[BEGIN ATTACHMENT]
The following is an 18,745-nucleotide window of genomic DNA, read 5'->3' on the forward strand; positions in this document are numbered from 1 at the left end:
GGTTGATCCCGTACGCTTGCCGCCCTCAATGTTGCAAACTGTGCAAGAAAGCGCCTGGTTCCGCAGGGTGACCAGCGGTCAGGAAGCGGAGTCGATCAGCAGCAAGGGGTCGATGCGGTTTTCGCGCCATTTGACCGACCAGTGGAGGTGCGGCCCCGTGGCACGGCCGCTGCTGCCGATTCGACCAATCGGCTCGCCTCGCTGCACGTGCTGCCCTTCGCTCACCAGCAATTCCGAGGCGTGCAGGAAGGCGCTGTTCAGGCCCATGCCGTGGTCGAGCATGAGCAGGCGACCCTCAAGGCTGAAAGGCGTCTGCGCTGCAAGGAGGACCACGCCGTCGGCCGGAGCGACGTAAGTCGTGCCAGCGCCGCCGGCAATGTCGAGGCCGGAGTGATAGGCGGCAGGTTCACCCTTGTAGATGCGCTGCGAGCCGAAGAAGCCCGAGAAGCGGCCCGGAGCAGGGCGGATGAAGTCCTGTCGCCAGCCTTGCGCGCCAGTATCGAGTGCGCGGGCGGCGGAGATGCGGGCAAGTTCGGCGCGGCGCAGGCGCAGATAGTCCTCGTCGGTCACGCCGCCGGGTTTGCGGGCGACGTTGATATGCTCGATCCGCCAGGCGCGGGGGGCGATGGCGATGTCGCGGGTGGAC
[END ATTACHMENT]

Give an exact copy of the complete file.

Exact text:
The following is an 18,745-nucleotide window of genomic DNA, read 5'->3' on the forward strand; positions in this document are numbered from 1 at the left end:
GGTTGATCCCGTACGCTTGCCGCCCTCAATGTTGCAAACTGTGCAAGAAAGCGCCTGGTTCCGCAGGGTGACCAGCGGTCAGGAAGCGGAGTCGATCAGCAGCAAGGGGTCGATGCGGTTTTCGCGCCATTTGACCGACCAGTGGAGGTGCGGCCCCGTGGCACGGCCGCTGCTGCCGATTCGACCAATCGGCTCGCCTCGCTGCACGTGCTGCCCTTCGCTCACCAGCAATTCCGAGGCGTGCAGGAAGGCGCTGTTCAGGCCCATGCCGTGGTCGAGCATGAGCAGGCGACCCTCAAGGCTGAAAGGCGTCTGCGCTGCAAGGAGGACCACGCCGTCGGCCGGAGCGACGTAAGTCGTGCCAGCGCCGCCGGCAATGTCGAGGCCGGAGTGATAGGCGGCAGGTTCACCCTTGTAGATGCGCTGCGAGCCGAAGAAGCCCGAGAAGCGGCCCGGAGCAGGGCGGATGAAGTCCTGTCGCCAGCCTTGCGCGCCAGTATCGAGTGCGCGGGCGGCGGAGATGCGGGCAAGTTCGGCGCGGCGCAGGCGCAGATAGTCCTCGTCGGTCACGCCGCCGGGTTTGCGGGCGACGTTGATATGCTCGATCCGCCAGGCGCGGGGGGCGATGGCGATGTCGCGGGTGGAC